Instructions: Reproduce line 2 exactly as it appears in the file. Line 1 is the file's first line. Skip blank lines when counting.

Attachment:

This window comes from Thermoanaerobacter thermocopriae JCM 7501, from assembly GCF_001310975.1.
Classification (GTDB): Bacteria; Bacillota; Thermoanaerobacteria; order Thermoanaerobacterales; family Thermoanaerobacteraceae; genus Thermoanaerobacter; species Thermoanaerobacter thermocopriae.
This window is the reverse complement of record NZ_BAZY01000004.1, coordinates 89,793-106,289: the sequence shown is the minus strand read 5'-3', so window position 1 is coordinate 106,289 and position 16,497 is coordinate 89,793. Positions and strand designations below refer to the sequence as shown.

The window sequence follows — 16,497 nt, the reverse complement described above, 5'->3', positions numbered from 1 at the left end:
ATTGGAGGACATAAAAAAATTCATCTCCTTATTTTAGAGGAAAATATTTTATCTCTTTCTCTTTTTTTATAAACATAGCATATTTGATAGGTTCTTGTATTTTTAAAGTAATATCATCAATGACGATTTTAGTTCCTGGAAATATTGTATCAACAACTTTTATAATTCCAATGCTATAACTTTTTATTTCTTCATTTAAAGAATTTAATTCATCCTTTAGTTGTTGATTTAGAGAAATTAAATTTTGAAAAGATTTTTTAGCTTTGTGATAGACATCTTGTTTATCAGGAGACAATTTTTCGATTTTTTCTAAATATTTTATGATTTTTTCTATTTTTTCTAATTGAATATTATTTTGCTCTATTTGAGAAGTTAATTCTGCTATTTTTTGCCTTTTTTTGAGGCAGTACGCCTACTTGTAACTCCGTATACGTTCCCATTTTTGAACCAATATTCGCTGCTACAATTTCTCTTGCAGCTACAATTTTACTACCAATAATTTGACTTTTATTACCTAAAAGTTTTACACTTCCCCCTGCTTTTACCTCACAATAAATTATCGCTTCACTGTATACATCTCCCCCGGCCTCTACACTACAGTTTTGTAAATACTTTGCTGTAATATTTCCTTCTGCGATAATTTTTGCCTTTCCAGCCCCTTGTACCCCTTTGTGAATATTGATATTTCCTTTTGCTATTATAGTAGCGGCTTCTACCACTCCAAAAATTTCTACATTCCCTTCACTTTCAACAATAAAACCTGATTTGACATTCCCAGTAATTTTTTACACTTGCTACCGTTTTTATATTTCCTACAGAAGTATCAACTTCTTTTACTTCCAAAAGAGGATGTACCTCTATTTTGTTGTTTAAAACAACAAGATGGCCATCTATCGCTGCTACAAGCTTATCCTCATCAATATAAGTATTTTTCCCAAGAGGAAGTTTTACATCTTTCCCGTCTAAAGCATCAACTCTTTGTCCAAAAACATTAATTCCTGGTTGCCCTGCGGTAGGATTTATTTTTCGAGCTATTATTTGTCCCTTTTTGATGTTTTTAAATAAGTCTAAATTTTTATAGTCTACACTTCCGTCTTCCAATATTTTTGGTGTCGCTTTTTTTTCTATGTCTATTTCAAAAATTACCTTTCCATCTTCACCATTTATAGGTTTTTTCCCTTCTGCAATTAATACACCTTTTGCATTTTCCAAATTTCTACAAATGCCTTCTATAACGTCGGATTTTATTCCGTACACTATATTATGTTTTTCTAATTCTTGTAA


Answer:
Classification (GTDB): Bacteria; Bacillota; Thermoanaerobacteria; order Thermoanaerobacterales; family Thermoanaerobacteraceae; genus Thermoanaerobacter; species Thermoanaerobacter thermocopriae.